Fosters familial connection and resilience; told in luxurious prose with illustrations worth framing.

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    Best Books Of 2018

IF YOU LOOK UP TO THE SKY

In this stunning picture book debut from Dalton, strikingly painted by veteran illustrator Sikorskaia (Big Cat, Little Fox, 2018, etc.), a girl sees the wisdom in her grandmother’s words across a multitude of beautiful skyscapes.

A little girl and her grandmother, both dark-skinned, look into the sky together. The grandmother tells the child that if she’s feeling lost but can see the moon through the clouds, she will “know you’re in the place you are meant to be.” If there is no moon, that is a moment to learn patience. If there are stars, they glow with the child’s accomplishments. Each skyscape represents something: A shooting star is the girl’s uniqueness; a storm shows that even bad moments can be exciting—and will pass; clouds are dreams waiting to be dreamed; and a cloudless sky shows anything is possible. Sikorskaia’s vibrant color choices stretch across double-page spreads, each with the girl showing a different aspect of her own personality that reflects the grandmother’s wisdom: She is in turn a ballet dancer, a hiker, a canoe paddler, a dreamer, and—at the end—a mother with a son of her own, sharing what her grandmother told her. The rhythm and cadence of Dalton’s prose are beautifully lyrical, and the tone is at once forward-looking and nostalgic: The world is full of possibility, and those we love are with us always.

Fosters familial connection and resilience; told in luxurious prose with illustrations worth framing.

Pub Date: Oct. 17, 2017

ISBN: 978-1-59298-828-0

Page Count: 24

Publisher: Beaver's Pond Press

Review Posted Online: June 12, 2018

Kirkus Reviews Issue: July 15, 2018

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Little Blue Truck keeps on truckin’—but not without some backfires.

LITTLE BLUE TRUCK'S VALENTINE

Little Blue Truck feels, well, blue when he delivers valentine after valentine but receives nary a one.

His bed overflowing with cards, Blue sets out to deliver a yellow card with purple polka dots and a shiny purple heart to Hen, one with a shiny fuchsia heart to Pig, a big, shiny, red heart-shaped card to Horse, and so on. With each delivery there is an exchange of Beeps from Blue and the appropriate animal sounds from his friends, Blue’s Beeps always set in blue and the animal’s vocalization in a color that matches the card it receives. But as Blue heads home, his deliveries complete, his headlight eyes are sad and his front bumper droops ever so slightly. Blue is therefore surprised (but readers may not be) when he pulls into his garage to be greeted by all his friends with a shiny blue valentine just for him. In this, Blue’s seventh outing, it’s not just the sturdy protagonist that seems to be wilting. Schertle’s verse, usually reliable, stumbles more than once; stanzas such as “But Valentine’s Day / didn’t seem much fun / when he didn’t get cards / from anyone” will cause hitches during read-alouds. The illustrations, done by Joseph in the style of original series collaborator Jill McElmurry, are pleasant enough, but his compositions often feel stiff and forced.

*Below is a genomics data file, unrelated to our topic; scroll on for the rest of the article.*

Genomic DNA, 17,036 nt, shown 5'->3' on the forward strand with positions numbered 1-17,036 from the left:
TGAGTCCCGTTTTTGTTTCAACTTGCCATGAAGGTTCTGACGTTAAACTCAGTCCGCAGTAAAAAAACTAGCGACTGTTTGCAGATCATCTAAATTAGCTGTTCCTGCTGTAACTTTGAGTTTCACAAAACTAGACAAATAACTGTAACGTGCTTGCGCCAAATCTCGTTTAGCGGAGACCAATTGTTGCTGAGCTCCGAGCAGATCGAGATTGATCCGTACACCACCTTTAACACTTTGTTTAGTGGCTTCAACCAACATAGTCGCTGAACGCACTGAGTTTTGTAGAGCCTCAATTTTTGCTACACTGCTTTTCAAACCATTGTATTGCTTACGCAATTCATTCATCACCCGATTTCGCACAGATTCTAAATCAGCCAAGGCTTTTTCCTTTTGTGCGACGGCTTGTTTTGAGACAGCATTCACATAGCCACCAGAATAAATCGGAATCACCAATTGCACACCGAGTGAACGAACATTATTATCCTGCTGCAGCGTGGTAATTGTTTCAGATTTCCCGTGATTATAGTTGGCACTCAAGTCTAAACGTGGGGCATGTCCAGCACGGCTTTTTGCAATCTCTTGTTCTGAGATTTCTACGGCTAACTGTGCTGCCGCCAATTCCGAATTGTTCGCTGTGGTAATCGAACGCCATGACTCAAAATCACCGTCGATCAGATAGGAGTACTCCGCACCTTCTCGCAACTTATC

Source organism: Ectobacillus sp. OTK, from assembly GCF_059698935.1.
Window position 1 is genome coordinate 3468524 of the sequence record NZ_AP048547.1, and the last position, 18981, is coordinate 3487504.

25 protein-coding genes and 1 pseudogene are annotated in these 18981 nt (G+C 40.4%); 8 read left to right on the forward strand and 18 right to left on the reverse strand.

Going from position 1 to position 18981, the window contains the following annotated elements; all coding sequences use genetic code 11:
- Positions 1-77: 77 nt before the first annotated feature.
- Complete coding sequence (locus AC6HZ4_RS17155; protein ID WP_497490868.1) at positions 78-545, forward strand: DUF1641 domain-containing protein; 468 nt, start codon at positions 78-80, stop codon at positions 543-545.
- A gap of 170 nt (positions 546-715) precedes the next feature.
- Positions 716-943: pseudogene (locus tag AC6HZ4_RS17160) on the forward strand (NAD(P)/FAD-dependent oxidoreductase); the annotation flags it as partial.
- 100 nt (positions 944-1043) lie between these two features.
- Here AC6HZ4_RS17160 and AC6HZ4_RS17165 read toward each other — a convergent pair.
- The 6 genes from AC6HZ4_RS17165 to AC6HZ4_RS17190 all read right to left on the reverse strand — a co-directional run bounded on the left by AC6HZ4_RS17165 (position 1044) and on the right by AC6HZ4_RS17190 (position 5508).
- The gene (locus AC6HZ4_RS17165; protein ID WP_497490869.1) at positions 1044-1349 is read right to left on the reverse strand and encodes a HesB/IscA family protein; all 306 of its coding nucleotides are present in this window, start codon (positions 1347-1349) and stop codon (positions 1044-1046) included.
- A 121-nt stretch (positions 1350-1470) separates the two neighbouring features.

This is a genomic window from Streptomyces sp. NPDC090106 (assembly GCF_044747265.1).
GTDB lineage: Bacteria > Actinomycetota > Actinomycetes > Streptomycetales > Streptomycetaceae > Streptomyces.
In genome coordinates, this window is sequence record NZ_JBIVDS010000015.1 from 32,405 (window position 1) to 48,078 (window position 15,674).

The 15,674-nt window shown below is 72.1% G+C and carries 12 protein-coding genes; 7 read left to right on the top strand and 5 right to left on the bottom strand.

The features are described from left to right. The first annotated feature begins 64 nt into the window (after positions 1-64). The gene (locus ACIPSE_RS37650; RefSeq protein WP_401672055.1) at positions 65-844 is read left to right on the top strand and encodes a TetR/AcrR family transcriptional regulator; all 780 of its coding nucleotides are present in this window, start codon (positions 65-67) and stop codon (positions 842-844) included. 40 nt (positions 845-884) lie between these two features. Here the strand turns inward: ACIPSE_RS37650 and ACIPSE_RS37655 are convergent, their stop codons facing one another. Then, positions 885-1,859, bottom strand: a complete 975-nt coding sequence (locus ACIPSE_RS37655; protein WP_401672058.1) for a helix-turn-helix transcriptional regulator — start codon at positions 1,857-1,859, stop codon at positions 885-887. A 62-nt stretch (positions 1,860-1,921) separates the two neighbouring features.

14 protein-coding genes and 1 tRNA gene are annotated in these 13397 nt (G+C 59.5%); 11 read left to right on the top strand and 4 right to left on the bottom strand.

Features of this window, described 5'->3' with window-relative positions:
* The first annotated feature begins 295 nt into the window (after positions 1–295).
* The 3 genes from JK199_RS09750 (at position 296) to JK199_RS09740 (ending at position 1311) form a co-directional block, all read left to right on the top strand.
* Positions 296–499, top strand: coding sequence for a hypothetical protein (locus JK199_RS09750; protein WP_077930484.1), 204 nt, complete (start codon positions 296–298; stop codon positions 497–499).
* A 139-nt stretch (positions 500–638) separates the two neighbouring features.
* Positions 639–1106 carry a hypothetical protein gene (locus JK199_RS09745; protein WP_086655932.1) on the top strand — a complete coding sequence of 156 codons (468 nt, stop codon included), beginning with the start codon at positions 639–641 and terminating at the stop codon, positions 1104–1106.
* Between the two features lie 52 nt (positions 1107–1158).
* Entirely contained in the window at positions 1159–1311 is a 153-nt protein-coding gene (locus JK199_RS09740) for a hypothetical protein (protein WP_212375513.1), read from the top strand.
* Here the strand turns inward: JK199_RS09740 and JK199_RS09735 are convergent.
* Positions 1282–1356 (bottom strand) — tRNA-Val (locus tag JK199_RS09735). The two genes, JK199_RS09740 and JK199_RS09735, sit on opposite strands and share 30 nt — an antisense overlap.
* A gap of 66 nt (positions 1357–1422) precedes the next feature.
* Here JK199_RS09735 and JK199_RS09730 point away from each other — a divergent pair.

Little Blue Truck keeps on truckin’—but not without some backfires. (Board book. 1-4)

Pub Date: Dec. 8, 2020

ISBN: 978-0-358-27244-1

Page Count: 20

Publisher: HMH Books

Review Posted Online: Jan. 19, 2021

Kirkus Reviews Issue: Feb. 15, 2021

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Readers can still rely on this series to bring laughs.

WRECKING BALL

From the Diary of a Wimpy Kid series , Vol. 14

The Heffley family’s house undergoes a disastrous attempt at home improvement.

When Great Aunt Reba dies, she leaves some money to the family. Greg’s mom calls a family meeting to determine what to do with their share, proposing home improvements and then overruling the family’s cartoonish wish lists and instead pushing for an addition to the kitchen. Before bringing in the construction crew, the Heffleys attempt to do minor maintenance and repairs themselves—during which Greg fails at the work in various slapstick scenes. Once the professionals are brought in, the problems keep getting worse: angry neighbors, terrifying problems in walls, and—most serious—civil permitting issues that put the kibosh on what work’s been done. Left with only enough inheritance to patch and repair the exterior of the house—and with the school’s dismal standardized test scores as a final straw—Greg’s mom steers the family toward moving, opening up house-hunting and house-selling storylines (and devastating loyal Rowley, who doesn’t want to lose his best friend). While Greg’s positive about the move, he’s not completely uncaring about Rowley’s action. (And of course, Greg himself is not as unaffected as he wishes.) The gags include effectively placed callbacks to seemingly incidental events (the “stress lizard” brought in on testing day is particularly funny) and a lampoon of after-school-special–style problem books. Just when it seems that the Heffleys really will move, a new sequence of chaotic trouble and property destruction heralds a return to the status quo. Whew.

Readers can still rely on this series to bring laughs. (Graphic/fiction hybrid. 8-12)

Pub Date: Nov. 5, 2019

ISBN: 978-1-4197-3903-3

Page Count: 224

Publisher: Amulet/Abrams

Review Posted Online: Nov. 19, 2019

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